“We have two ears and one mouth, so we should listen more than we say.” Zeno of Citium, as quoted by Diogenes Laërtius
The visit to the retailers’ during the end season is marked with a slight wariness. Though the anticipation of rummaging through the variety on display and searching for the “good stuff” are the few of the many reasons that one enters the mall during the peak season; underlying is the feel that one may run into someone that one knows. When the acquaintance is one who has been in regular touch, it is a quick chat but if it is someone who has been out of town for a long time; there is the cup of coffee and a snack brunch or dinner to follow. On the latter encounters, what one later realizes was in the monologue; it was the trait of listening that was being developed.
“Not everyone with a problem needs you to solve it. Sometimes all a person needs is to feel like they’ve been heard. Listening without judging can be more effective than injecting your opinions or trying to solve a problem that doesn’t have an easy answer.” Zero Dean
For those people with a comfortable circle of friends and colleagues, it is the trait of listening that is highly valued. Many a time, when caught in a quandary, more people want to be simply listened to than being poured with advice. The art of listening is indeed a rare one. To be quiet, lend a ear and actually comprehend what one days builds up the relationship, self respect and harmony of both. It may be easy to judge, offer opinions or point out mistakes. Yet those things may be eventually felt by the speaker themselves, once they are allowed to sort out things by themselves. More than speaking, it is listening impartially, openly ans with an interest than builds not just relationships, but also gives insight, forethought as well as learning to be imparted and used in the future. Any relationship is always a coordination of speech, silence, listening, kindness and acceptance. When these seeds are first sown, the plant grows healthy. Only when one learns to listen, will they to be listened to.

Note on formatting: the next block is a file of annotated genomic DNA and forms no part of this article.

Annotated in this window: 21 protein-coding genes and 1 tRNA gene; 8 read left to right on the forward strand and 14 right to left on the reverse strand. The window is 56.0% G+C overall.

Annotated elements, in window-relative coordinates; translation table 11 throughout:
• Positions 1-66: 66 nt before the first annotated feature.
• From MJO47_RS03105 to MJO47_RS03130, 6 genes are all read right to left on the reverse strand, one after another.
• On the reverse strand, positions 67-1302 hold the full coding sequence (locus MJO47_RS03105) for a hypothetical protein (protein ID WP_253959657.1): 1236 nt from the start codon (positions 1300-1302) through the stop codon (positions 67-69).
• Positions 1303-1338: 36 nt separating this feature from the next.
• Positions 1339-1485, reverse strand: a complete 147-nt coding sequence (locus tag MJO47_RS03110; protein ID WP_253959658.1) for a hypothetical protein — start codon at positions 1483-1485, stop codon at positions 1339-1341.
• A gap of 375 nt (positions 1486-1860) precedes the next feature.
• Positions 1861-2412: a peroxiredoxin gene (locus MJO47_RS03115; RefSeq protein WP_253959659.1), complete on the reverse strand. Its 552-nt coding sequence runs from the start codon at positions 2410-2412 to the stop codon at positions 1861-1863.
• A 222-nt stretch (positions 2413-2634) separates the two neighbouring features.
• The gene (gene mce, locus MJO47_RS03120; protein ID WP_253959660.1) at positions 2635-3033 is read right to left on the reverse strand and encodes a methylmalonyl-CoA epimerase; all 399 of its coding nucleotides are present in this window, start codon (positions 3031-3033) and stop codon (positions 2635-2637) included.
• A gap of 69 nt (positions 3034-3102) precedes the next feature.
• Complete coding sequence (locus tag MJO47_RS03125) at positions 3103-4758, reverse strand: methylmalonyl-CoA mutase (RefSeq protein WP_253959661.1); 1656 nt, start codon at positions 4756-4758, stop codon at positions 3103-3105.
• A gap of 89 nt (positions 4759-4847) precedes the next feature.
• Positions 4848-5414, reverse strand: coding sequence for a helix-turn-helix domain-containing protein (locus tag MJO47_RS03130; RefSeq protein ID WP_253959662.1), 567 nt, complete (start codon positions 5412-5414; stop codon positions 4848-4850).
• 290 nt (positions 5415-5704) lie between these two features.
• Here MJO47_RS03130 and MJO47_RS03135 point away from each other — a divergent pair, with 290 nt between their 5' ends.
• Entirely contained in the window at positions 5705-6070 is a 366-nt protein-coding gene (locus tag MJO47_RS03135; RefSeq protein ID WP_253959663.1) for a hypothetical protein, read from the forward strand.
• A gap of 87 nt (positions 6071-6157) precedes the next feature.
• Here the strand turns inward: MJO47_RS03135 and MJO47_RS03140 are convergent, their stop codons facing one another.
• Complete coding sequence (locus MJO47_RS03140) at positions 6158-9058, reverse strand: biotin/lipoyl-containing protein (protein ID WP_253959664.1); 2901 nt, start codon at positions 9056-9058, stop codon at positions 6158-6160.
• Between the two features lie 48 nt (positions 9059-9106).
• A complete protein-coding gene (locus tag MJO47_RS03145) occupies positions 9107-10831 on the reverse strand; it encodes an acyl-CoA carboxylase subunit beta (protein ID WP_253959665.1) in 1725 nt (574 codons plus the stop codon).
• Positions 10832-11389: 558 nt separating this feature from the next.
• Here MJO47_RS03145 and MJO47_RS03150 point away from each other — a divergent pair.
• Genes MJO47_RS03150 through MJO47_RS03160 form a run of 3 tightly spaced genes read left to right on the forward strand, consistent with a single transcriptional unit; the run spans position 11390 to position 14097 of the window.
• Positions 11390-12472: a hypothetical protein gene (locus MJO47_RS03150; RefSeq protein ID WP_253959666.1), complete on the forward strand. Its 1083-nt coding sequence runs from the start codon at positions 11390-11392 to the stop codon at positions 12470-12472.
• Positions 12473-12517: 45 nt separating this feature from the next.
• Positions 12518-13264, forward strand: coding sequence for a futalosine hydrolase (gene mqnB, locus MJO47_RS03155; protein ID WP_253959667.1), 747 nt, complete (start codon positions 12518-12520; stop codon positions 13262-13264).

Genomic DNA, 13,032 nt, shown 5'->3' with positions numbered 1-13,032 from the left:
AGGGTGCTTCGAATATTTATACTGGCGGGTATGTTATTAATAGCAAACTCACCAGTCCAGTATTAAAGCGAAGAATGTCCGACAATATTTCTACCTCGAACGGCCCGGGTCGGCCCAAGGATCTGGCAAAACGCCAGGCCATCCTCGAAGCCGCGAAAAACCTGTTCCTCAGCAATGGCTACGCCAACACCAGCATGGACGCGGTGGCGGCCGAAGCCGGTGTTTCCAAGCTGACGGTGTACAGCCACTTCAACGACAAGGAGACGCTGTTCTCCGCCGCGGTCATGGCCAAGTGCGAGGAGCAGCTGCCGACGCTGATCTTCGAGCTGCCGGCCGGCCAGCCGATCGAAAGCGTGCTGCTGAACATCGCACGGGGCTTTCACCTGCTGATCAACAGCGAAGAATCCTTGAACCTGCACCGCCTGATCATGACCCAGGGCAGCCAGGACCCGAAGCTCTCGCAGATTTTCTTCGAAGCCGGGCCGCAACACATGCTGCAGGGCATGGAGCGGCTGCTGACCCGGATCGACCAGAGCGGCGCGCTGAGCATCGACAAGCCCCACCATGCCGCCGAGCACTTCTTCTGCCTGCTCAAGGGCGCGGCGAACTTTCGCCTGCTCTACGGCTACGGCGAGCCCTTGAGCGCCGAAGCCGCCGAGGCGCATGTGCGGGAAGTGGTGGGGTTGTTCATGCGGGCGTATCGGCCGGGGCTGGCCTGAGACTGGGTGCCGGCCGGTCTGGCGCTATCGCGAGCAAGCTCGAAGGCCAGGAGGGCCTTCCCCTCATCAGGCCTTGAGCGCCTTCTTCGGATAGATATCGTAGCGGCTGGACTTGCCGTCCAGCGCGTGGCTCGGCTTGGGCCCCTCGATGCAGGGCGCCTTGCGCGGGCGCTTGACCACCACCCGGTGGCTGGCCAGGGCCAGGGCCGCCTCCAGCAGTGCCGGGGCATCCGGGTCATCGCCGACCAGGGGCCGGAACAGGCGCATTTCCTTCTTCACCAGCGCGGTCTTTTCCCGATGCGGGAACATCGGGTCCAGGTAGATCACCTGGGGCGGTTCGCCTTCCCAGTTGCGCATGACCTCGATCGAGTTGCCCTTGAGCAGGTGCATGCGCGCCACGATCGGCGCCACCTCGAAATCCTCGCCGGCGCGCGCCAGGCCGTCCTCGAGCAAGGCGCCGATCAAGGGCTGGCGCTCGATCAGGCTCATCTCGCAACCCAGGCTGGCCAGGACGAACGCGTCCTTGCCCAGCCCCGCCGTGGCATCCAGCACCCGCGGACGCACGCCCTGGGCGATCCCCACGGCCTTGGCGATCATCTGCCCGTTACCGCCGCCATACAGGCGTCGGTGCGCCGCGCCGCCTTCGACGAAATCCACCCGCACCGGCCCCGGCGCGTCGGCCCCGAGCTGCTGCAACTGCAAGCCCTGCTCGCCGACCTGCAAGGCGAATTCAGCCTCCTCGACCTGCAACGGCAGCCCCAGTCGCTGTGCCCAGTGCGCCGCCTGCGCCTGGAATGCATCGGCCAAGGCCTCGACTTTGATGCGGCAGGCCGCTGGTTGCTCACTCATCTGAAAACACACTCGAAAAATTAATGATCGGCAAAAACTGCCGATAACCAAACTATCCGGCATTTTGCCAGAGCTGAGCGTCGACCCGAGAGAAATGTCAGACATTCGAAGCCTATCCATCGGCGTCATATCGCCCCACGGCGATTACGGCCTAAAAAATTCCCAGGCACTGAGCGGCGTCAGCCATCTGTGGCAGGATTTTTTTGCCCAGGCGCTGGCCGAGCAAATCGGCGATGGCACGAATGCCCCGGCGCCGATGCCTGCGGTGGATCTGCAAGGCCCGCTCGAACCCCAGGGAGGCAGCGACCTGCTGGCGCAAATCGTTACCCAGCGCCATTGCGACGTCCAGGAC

“Wisdom is the reward you get for a lifetime of listening when you’d have preferred to talk.” Doug Larson